Who Owns Employee Work? What is Work for Hire?

Work for Hire Explained

Who Owns Employee Work?
••• Thomas Barwick/Getty Images

Is the work of employees owned by your company? Or by the employees? What about the work of independent contractors? Who owns it? Before you hire a creative employee or contractor, you'd better be sure you know the answer to these questions, and be ready to put your understanding in writing, to be signed by both parties. Taking an intellectual property (IP) dispute to court can be difficult unless you have created a work-for-hire agreement with your creative staff.

What is Work-for-Hire?

The concept of ownership of work is tied to the concept called "work for hire." Work-for-hire is the idea that work done in a relationship where one entity (usually a business) hires someone to create something, then the work belongs to the hiring entity, not the person who did the creating.

Generally, any work done by an employee is the property of the employer. For example, if an engineering firm hires an engineer to create patentable software or hardware, the work-for-hire concept is in force, and the creations of the engineer are the property of the company. The same would typically be true of an engineer hired as an independent contractor - the work is the product of the entity who hired it to be done. Thus, the work-for-hire concept is an exception to copyright law, in which the work is owned by the creator.

Work for Hire By Employees vs. Independent Contractors

The concept of work for hire and ownership of work extends beyond work done by employees to work done by an independent contractor. According to the U.S. Copyright Office, work done by someone who is "specially ordered or commissioned" to create the work is to be considered work for hire:

"if the parties expressly agree in a written instrument signed by them that the work shall be considered a work made for hire."

There is a specific list of types of copyrighted work that are included in this definition:

  1. as a contribution to a collective work,
  2. as a part of a motion picture or other audiovisual work,
  3. as a translation,
  4. as a supplementary work (like an editorial note or illustration in someone else's work)
  5. as a compilation,
  6. as an instructional text,
  7. as a test,
  8. as answer material for a test, or
  9. as an atlas.

As the concept of work relates to independent contractors, the U.S. Copyright Office says,

A work created by an independent contractor can be a work made for hire only if (a) it falls within one of the nine categories of works listed ...above and (b) there is a written agreement between parties specifying that the work is a work made for hire.

Work for Hire and Patents

The discussion above only includes copyrighted works. Other types of works such as patents are even trickier. Who owns an invention - the employee or the employer? There's a difference between being designated as an "inventor" on a patent application and owning the patent. Contracts between a business and creative employees should spell out these details carefully.

Exceptions to the Work-for-Hire Concept

Tom Galvani of Galvani Legal notes that:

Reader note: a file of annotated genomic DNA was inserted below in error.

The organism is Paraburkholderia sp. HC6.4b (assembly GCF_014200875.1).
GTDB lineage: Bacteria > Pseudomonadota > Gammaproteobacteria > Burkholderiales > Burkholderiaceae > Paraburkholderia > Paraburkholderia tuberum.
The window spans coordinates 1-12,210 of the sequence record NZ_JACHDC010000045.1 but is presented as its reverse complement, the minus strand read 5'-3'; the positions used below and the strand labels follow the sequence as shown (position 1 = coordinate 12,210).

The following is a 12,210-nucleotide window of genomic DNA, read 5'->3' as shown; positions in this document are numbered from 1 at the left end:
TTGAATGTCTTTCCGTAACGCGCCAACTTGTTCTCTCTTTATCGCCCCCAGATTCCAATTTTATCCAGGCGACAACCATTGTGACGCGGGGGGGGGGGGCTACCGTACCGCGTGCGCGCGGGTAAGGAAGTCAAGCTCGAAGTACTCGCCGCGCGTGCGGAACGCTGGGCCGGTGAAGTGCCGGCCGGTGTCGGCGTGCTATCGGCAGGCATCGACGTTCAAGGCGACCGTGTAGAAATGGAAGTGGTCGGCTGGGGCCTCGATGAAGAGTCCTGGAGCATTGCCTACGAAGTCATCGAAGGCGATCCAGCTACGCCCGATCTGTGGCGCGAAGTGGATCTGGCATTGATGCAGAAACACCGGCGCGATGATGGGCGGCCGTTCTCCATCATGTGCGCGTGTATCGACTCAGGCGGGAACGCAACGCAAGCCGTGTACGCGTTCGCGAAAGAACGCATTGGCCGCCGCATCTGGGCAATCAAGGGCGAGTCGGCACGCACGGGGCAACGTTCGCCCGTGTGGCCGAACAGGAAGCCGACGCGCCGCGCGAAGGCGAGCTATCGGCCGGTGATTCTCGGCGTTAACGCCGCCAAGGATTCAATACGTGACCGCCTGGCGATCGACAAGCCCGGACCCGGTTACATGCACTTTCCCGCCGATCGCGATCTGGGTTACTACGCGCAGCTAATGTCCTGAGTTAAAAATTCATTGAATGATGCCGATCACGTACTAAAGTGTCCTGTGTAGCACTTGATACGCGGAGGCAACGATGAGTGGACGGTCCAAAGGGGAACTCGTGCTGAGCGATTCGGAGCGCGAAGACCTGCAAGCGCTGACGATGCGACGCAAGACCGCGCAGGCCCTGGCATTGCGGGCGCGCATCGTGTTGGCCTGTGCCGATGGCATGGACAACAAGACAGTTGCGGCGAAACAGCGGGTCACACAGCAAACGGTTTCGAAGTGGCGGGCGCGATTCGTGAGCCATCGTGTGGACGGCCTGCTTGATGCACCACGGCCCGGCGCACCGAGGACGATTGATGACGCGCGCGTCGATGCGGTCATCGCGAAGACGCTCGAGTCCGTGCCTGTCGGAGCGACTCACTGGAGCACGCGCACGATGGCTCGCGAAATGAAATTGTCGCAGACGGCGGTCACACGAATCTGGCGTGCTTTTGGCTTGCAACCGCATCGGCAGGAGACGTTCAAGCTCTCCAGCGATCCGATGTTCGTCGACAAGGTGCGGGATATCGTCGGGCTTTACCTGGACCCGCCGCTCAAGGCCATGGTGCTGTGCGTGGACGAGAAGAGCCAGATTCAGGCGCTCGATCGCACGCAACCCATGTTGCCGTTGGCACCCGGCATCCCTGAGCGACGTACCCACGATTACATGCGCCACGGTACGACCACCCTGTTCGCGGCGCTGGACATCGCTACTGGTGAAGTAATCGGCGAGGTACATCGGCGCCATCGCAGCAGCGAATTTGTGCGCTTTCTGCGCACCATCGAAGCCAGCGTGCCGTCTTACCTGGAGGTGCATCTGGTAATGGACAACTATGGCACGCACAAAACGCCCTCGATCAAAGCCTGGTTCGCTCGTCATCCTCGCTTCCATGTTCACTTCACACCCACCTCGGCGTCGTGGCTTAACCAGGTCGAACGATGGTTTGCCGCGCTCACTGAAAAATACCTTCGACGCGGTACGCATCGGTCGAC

A business doesn't necessarily own everything created by its workers. The question of ownership comes down to many factors, chief among them being the presence of an employment contract. Employees typically produce work that is owned by the business - if they write a memo at work, the business owns the copyright in that memo. However, an employment contract might modify how the employee's work is treated, possibly by broadening or narrowing the definition of what the business owns. And it also depends on what sort of work is created, at what time, and with what resources.
Independent contractors, on the other hand, might own the work they produce themselves. This depends on a number of factors, such as whether there is an agreement between the business and the contractor, the nature of the work at issue, when the relationship began, and when an agreement was signed.
Sometimes, it isn't even clear whether the worker is an employee or an independent contractor. Whether the business owns the property created by the worker then depends on the business's control over the worker, the skills necessary for the job, the extent of benefits given to the worker, tax treatment of the worker, and a number of other factors.
Each situation is different and the rules or factors can't be generalized and applied all the time.

Why a Written Contract is Necessary

The work-for-hire question is another reason for putting every agreement into writing. Unwritten assumptions can come back to bite you. Employees, in particular, don't always understand the concept that their work is your property, so having them sign a contract helps make it clear who owns what.

Getting an Attorney to Help with IP Contracts

As you can see, these types of situations are difficult and each is unique. The difference between an employee and an independent contractor, for example, can be slippery, and it must be determined on a case-by-case basis. Get an IP attorney (or a patent agent) who works specifically in the area you need help with to make sure the understanding is as clear as it can be.

Disclaimer: This information and the quote by Tom Galvani, are not intended to be used as legal advice. If you need assistance with a specific situation, contact your own attorney.